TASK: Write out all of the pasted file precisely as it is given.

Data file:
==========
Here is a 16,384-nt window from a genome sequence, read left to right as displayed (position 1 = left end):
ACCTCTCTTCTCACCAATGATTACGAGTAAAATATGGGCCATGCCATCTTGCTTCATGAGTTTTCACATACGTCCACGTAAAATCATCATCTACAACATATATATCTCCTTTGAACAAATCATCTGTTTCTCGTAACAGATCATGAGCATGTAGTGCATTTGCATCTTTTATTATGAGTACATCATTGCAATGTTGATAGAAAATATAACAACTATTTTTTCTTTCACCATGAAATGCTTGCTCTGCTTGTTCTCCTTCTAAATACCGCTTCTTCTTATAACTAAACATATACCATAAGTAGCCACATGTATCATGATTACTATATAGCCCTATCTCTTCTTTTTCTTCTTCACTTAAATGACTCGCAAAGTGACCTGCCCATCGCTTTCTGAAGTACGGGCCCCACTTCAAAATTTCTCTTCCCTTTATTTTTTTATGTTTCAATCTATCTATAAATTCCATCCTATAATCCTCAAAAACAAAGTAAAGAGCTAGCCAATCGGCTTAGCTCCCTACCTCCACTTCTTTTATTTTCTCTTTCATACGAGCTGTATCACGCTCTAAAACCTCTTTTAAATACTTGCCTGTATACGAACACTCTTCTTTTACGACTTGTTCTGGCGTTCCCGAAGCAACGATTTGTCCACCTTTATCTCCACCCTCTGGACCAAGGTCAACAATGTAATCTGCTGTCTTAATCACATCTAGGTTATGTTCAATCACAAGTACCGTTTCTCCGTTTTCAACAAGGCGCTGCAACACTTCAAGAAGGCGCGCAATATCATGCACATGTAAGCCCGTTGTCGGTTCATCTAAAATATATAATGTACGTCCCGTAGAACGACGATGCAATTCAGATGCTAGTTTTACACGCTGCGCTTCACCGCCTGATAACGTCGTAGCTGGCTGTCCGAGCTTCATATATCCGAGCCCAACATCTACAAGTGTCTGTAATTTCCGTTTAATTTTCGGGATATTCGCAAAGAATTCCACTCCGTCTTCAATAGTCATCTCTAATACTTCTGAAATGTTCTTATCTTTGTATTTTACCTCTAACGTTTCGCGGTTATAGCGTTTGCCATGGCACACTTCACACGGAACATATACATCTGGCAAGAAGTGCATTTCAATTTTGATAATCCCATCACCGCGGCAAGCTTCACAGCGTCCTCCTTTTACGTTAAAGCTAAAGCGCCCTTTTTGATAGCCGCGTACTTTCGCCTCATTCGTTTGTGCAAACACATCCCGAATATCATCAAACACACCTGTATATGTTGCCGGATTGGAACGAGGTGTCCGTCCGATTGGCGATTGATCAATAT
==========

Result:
Here is a 16,384-nt window from a genome sequence, read left to right as displayed (position 1 = left end):
ACCTCTCTTCTCACCAATGATTACGAGTAAAATATGGGCCATGCCATCTTGCTTCATGAGTTTTCACATACGTCCACGTAAAATCATCATCTACAACATATATATCTCCTTTGAACAAATCATCTGTTTCTCGTAACAGATCATGAGCATGTAGTGCATTTGCATCTTTTATTATGAGTACATCATTGCAATGTTGATAGAAAATATAACAACTATTTTTTCTTTCACCATGAAATGCTTGCTCTGCTTGTTCTCCTTCTAAATACCGCTTCTTCTTATAACTAAACATATACCATAAGTAGCCACATGTATCATGATTACTATATAGCCCTATCTCTTCTTTTTCTTCTTCACTTAAATGACTCGCAAAGTGACCTGCCCATCGCTTTCTGAAGTACGGGCCCCACTTCAAAATTTCTCTTCCCTTTATTTTTTTATGTTTCAATCTATCTATAAATTCCATCCTATAATCCTCAAAAACAAAGTAAAGAGCTAGCCAATCGGCTTAGCTCCCTACCTCCACTTCTTTTATTTTCTCTTTCATACGAGCTGTATCACGCTCTAAAACCTCTTTTAAATACTTGCCTGTATACGAACACTCTTCTTTTACGACTTGTTCTGGCGTTCCCGAAGCAACGATTTGTCCACCTTTATCTCCACCCTCTGGACCAAGGTCAACAATGTAATCTGCTGTCTTAATCACATCTAGGTTATGTTCAATCACAAGTACCGTTTCTCCGTTTTCAACAAGGCGCTGCAACACTTCAAGAAGGCGCGCAATATCATGCACATGTAAGCCCGTTGTCGGTTCATCTAAAATATATAATGTACGTCCCGTAGAACGACGATGCAATTCAGATGCTAGTTTTACACGCTGCGCTTCACCGCCTGATAACGTCGTAGCTGGCTGTCCGAGCTTCATATATCCGAGCCCAACATCTACAAGTGTCTGTAATTTCCGTTTAATTTTCGGGATATTCGCAAAGAATTCCACTCCGTCTTCAATAGTCATCTCTAATACTTCTGAAATGTTCTTATCTTTGTATTTTACCTCTAACGTTTCGCGGTTATAGCGTTTGCCATGGCACACTTCACACGGAACATATACATCTGGCAAGAAGTGCATTTCAATTTTGATAATCCCATCACCGCGGCAAGCTTCACAGCGTCCTCCTTTTACGTTAAAGCTAAAGCGCCCTTTTTGATAGCCGCGTACTTTCGCCTCATTCGTTTGTGCAAACACATCCCGAATATCATCAAACACACCTGTATATGTTGCCGGATTGGAACGAGGTGTCCGTCCGATTGGCGATTGATCAATAT